- If you’re not completely happy with the relationship you have with your financial professional, it’s okay to switch.
- Many people who decide to move to a different financial professional do so because of one of these 8 things.
- If you decide to switch, make sure you do these 4 things, plus a 5th if you want.
Is your current financial professional right for you? Have you found ‘the one’? Or are things just not working out?
Money is a very personal thing for most people, so the relationship you have with the person who helps you manage that money is important. They work for you. But if the relationship isn’t working for you, then it may be time to switch financial professionals.
8 Signs it’s time to move on
If you find yourself wondering whether your financial professional is the right fit for you, look for these red flags.
1. Communication drops off
This is one of the biggest reasons people switch financial professionals. At the very least, you should hear from your financial professional once a year; more often if you’re approaching a big life event like retirement, marriage, buying a home, or sending a child off to college. Or, if you contact your financial professional and they don’t get back to you in a reasonable amount of time, it might be time to shop around for someone new.
2. You’re charged fees you didn’t expect
Fees are part of every financial services arrangement. You either pay through a fee-only arrangement, as a percentage of your assets managed, or the financial professional earns a commission on the products (funds, etc.) you purchase through them. But you should never be surprised by the fees you are charged.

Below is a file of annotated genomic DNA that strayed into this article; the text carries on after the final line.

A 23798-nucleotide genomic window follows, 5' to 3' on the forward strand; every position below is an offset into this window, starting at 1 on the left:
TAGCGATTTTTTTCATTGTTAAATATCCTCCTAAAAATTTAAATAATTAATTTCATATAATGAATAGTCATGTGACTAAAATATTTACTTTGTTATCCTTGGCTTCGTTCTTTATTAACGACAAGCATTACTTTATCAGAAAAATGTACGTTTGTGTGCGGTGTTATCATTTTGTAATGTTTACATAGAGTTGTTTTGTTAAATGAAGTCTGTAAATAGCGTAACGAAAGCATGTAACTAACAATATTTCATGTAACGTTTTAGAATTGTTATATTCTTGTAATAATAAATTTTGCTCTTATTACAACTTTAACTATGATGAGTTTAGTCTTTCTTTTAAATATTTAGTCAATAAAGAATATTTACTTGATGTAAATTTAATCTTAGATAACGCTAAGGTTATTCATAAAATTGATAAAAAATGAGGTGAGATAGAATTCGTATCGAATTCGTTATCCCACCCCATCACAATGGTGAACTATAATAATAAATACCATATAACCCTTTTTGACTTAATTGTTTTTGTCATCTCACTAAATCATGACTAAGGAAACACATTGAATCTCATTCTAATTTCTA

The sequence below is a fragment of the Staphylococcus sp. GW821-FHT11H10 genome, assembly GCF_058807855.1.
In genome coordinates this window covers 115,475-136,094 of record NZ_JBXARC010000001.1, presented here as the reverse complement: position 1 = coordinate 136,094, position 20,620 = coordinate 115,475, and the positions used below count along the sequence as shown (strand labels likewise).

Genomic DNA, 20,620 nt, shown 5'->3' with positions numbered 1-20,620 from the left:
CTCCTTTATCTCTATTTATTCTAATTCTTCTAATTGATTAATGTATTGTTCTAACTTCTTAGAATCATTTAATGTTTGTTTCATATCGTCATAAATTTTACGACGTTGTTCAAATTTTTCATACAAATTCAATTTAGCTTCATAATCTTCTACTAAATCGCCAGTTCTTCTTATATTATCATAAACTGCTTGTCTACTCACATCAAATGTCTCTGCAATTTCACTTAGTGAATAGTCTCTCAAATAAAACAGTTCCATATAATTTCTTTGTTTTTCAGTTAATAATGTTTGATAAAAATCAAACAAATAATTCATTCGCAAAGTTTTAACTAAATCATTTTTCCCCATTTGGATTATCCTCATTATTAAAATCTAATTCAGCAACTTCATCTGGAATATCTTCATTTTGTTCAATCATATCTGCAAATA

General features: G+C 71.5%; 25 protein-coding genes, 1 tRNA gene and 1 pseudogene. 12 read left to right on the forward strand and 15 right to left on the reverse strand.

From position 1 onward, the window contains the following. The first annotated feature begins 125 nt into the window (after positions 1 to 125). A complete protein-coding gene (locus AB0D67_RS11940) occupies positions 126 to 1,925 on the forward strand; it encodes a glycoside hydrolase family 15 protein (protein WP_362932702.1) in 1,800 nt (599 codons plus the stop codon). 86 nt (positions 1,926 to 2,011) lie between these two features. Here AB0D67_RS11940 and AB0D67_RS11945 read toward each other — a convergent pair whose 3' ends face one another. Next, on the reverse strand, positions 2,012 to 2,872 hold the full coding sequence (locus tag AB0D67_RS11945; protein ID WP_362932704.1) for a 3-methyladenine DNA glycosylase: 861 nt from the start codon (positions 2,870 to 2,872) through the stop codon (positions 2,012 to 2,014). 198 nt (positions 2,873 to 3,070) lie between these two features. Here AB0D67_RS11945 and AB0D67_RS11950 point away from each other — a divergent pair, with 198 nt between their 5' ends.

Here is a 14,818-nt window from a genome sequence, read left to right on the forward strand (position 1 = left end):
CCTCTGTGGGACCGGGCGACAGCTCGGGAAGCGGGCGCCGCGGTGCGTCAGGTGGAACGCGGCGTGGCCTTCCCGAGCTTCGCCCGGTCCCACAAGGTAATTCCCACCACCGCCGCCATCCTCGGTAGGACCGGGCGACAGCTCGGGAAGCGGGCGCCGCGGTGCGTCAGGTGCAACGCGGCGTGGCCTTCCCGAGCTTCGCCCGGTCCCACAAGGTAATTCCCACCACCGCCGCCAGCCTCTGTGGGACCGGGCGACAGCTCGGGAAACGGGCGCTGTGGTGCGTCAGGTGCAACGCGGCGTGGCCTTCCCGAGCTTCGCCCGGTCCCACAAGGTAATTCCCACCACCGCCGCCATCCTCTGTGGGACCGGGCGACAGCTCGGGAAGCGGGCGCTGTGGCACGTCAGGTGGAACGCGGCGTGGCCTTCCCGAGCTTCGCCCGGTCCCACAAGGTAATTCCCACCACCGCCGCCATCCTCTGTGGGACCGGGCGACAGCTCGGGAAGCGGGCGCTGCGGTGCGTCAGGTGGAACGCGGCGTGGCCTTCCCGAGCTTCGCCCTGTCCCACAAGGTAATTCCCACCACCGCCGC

3. Their investment strategy is incompatible with your views
It’s important to understand how your financial professional feels about things like risk, asset allocation, and other important philosophies. Have they tailored their tactics to meet your goals, or do they have a ‘set in stone’ approach for everything?
4. Your personalities don’t mesh
This is a biggie. Regardless of whether you’re laid back or a hard charger, make sure your personality doesn’t clash with how your financial professional likes to work. If you’re a big-picture person, it may not work for you to work with someone who goes into too much detail every time you talk. Or, if you want to understand all the ins and outs of how your money is being managed, choose someone who is willing to take the time to explain it all patiently, and without judgment.
5. As your life changes, your financial plan isn’t changing
A financial plan is meant to be a living, breathing, dynamic approach that changes as your life changes. If your financial professional wants to sit back and rely on a plan that’s no longer matched up with your life goals, it’s time to change your financial professional.
6. The advice you need isn’t coming through
If your financial professional isn’t equipped to give you the advice you need when you need it, it’s time to switch. This means that if you’re someone who needs reassurance when financial markets go wild, don’t settle for silence. If you ask a question and don’t get a timely response, this is a red flag as well.
7. You’re not on track to meet your financial goals